I used the same fabric as I did for the Easter bonnet. I made the pocket out of the contrasting lining fabric and I sewed the back flaps on in reverse so that the you get to see the pretty blue from behind. OK, that's not really why I did it...I just messed up because the wee one and her Dad left me alone in the house and I was feeling frenzied about finishing this before they got home. I didn't pay attention to the directions at that point and by the time I realized it, I was not feeling the seam-ripping vibes. I still think it's cute!

I did everything as instructed, except for the fact that I topstitched the entire piece at the end. This was super duper fun because once you have the whole thing sewn together, you basically have a moebius strip. I just started at the back and worked my way 'round until I came back to the starting point. Yay for the magic of moebius!

This pattern is going to get a lot of use. It's quick and easy (for last-minute gifts) and is simple enough to be personalized. I'm thinking of putting some appliques on future pinafores rather than a pocket. Also, I think the pinafore is nice enough on the inside to be considered reversible, so there's some creative potential in that.
Now I just need to rework this pattern to be grown-up size...somehow I think I'm going to encounter the same issue with all of the Heidi and Finn patterns I sew...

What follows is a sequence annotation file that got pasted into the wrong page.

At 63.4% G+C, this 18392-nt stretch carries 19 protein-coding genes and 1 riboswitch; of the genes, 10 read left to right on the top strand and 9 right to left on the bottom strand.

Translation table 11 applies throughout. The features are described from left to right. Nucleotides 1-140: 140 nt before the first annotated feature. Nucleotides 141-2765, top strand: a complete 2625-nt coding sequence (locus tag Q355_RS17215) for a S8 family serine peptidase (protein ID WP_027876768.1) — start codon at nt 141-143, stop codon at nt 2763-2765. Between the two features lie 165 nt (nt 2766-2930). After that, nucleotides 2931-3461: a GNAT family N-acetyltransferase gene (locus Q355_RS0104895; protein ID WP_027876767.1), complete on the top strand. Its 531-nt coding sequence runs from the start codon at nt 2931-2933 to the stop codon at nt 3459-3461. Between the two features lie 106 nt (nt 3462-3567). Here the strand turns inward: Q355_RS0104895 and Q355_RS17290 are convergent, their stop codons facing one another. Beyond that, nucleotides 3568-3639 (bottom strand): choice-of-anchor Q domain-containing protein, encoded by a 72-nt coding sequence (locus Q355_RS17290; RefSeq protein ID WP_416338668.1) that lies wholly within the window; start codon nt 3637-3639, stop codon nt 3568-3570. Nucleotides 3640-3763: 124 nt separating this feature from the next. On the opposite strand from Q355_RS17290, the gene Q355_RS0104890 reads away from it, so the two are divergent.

Sunday, June 6, 2010

A jewelry box.

Here's my latest project: redoing a childhood jewelry box. I say childhood not because I remember this particular box while growing up (neither can my Mother, for that matter), but because of what I found inside of it. These are the treasures of my childhood self...

A ribbon fish.This was made by a woman who owned Waverly gardens with her husband years and years ago. Local peeps will know that this is YEARS ago because the greenhouses are still standing, but the shop has been closed forever. My Dad was way into gardening when I was a kid and we spent many a weekend in the local nurseries. I'd wander around, picking up fallen flowers that I found all around. At Waverly gardens, the woman would use ribbons to make decorations like fish and flowers and they'd be stuck randomly into the plants. I loved that about Waverly gardens. One day I remember watching her for a while as she put this fish together. I don't think we spoke (possibly a language barrier because I don't ever remember speaking with her) but when she was finished the fish, she just gave it to me. I remember feeling very lucky to have one of those fish and especially lucky having seen this one go together. It's always been safely stowed away somewhere in my life.

A bag of my orthodontic rubber bands.
Sigh. Why were these things all named for kids doing karate? Who knows. All I remember is that I couldn't relate to karate and I hated those rubber bands...but the collecter in me DID like it when I moved onto the next stage and could get a different bag...

Various and sundry game pieces. Childhood gambling problem?

Little plastic figurines. I liked tiny things and I still do.

One of my charm bracelets. Just one. I have two necklaces full of charms somewhere. These are such an incredibly important part of my life in the 1980s. Why can't they bring these back? So much better than silly bandz.